At Corinthian Hall, on February 18th, 1858, Herman Melville delivered a lecture — “Statues in Rome — to the Atheneum And Mechanics’ Association of Rochester for which he was paid fifty dollars. In 1846, Melville was also in Rochester to visit his friend, Richard Tobias Green, a native Rochestarian. During a voyage to the South Seas in 1841–2, Melville and Greene jumped ship in the Marquessas Islands; their voyage became the subject of Typee. In 1840, Melville traveled through Rochester by canal boat on his way Illinois to visit his uncle.
Rochester Daily Democrat (Rochester, New York) – November 20, 1851. The advertising notice naturally offered a praiseworthy account of the commercially unsuccessful Moby-Dick. In January 1852, the Daily Democrat printed another favorable notice: “MOBY-DICK, or THE WHALE”—Is another attractive book, by Herman Melville, the popular author of “Omoo,” Typee,” and other well known works relating to Sea-Life. It is replete with wild adventures and thrilling scenes. Mr. Melville is a master, and a light, in that path of Romance in which he has chose to walk. His descriptions are graphic and complete, and are thoroughly imbued with that grace and charm which is a peculiarity of his genius. The work is dedicated to Nathaniel Hawthorne. (melvilliana.blogspot.com)
The career of Herman Melville fascinates me. His first two books were popularly read but did not make very much money. Published four years later in 1851, his magnum opus was Moby-Dick, a book that many consider to be “the great American novel.” However, when Melville wrote Moby-Dick he was struggling to make ends meat as an author. What should have been his big break turned out to be a complete disaster commercially. Even worse, the book was widely criticized by his peers, and for all intents and purposes it spelled the end of his notoriety as a professional writer.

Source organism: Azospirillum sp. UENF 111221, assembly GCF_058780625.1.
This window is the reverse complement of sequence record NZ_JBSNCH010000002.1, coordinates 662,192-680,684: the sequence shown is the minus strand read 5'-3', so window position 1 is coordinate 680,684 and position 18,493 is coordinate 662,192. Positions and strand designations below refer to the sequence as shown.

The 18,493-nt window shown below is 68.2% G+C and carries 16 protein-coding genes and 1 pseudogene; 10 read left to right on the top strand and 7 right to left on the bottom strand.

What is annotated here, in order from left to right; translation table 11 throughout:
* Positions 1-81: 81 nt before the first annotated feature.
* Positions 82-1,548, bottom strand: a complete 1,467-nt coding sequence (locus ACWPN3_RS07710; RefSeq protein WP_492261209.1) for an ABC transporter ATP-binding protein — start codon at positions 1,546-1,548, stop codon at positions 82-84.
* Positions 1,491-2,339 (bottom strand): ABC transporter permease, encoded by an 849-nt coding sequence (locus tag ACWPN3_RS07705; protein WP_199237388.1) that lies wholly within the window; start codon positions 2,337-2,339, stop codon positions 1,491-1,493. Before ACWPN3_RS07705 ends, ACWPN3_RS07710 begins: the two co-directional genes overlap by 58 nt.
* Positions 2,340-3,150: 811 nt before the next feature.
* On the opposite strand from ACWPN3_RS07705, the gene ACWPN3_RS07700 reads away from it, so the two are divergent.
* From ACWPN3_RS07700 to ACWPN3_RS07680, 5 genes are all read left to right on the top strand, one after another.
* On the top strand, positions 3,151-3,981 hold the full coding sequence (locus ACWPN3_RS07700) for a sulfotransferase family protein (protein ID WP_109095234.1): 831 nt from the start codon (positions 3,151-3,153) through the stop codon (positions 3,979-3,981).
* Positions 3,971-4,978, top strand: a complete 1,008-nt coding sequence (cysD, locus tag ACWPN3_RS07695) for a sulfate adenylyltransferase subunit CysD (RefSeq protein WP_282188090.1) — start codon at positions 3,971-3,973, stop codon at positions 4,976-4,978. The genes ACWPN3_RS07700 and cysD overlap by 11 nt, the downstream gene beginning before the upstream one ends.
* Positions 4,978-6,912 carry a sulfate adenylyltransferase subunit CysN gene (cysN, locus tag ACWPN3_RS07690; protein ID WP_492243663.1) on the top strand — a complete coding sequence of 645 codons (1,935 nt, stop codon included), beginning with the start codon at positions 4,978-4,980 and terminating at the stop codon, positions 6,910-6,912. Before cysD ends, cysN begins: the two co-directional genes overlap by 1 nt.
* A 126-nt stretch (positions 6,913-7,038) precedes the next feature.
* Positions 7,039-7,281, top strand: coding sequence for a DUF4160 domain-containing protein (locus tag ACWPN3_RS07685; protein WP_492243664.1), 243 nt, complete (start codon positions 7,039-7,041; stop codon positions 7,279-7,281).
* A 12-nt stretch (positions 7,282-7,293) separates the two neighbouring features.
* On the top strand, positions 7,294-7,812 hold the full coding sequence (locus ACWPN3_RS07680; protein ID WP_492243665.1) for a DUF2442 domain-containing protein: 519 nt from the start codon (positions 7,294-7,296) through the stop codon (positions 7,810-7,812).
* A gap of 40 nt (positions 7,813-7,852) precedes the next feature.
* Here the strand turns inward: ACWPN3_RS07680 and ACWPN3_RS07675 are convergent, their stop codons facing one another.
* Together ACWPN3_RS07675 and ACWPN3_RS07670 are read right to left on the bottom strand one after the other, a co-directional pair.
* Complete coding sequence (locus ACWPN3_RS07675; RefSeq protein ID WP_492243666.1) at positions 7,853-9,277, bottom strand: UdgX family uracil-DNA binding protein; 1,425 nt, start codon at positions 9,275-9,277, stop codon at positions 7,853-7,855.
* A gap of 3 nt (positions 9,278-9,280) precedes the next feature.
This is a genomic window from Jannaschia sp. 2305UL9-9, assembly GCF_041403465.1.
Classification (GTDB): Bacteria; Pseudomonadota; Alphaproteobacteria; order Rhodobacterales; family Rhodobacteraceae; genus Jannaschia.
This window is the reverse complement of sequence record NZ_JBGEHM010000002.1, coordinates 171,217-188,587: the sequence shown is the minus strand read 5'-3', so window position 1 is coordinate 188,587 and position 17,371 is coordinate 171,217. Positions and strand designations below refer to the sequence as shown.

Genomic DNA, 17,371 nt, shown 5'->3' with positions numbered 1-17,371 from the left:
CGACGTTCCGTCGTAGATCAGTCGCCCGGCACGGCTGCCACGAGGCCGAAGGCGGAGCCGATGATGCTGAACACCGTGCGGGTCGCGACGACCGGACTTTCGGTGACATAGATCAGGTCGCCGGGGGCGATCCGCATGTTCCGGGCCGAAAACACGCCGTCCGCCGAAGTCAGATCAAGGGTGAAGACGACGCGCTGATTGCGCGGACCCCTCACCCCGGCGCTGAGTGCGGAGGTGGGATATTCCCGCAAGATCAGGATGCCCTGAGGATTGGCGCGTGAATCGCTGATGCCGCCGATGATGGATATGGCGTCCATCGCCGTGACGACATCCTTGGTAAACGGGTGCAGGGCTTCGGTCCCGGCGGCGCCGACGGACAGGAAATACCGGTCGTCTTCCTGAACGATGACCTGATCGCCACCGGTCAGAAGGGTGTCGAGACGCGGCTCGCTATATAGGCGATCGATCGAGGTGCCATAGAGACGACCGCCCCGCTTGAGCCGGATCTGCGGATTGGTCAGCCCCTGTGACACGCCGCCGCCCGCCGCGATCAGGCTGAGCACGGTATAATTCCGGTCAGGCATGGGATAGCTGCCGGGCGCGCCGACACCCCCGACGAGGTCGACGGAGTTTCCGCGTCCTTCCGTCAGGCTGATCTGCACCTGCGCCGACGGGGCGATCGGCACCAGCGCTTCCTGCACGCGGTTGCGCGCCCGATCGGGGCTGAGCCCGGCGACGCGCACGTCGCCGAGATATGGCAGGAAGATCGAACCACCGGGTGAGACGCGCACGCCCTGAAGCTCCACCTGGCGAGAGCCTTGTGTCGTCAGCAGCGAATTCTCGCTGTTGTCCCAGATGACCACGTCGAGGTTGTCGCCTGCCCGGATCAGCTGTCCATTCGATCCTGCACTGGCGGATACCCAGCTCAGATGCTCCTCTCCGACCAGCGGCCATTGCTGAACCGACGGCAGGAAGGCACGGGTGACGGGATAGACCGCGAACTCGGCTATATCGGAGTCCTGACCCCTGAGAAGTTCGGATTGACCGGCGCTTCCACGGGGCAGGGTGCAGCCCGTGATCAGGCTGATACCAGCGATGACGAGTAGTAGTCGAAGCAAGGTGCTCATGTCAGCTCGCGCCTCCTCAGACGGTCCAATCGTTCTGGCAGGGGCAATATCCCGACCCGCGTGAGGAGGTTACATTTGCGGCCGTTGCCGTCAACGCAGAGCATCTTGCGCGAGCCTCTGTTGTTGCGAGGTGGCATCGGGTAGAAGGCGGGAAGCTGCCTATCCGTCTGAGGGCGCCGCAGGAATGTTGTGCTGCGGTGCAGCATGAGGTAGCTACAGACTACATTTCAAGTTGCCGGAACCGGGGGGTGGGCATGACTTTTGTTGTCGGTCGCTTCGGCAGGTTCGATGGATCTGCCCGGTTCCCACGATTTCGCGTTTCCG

Sadly, he would be forced to take a job as a U.S. Customs Inspector in New York City-a post that he held for 20 years. Although he wrote several more novels and worked on an epic poem for years, he eventually faded away from public view.
Thirty years after his death, a Melville revival took place. For the first time all of his works were being reread and reappraised. A writer who died in obscurity was suddenly being seen as an innovator of the fictional autobiographical genre and a master storyteller of romantic adventure.
Rochester Daily Democrat – May 12, 1847. As discussed by George, early reviews of Typee and Omoo focused on the manners and customs of the Polynesians.(melvilliana.blogspot.com).
It was during this revival that his saga of a sea captain battling a giant whale became a great metaphor for the conflict between nature and humans. It was also during this period when his first two books-namely Typee and Omoo, were read not just as interesting descriptions of island life in Polynesia, but as precursors to the most extraordinary novel of the 19th century. Indeed, these early works are more than just travel literature. They reveal an author with a unique gift for blending fiction, natural history, and anthropology. Melville exploited all of these elements to heroic effect in his masterpiece.
What I didn’t know is that Herman Melville lived for a time in the city of Troy, NY. It was here that he penned some of his earliest writings; these books may not have matched the quality of work which was to come, but they provided him a creative outlet for his many sea adventures, and they put his name out there in the literary world. What is more, they gave him the encouragement and motivation he needed to write Moby-Dick.
To produce a mighty book, you must choose a mighty theme. — Herman Melville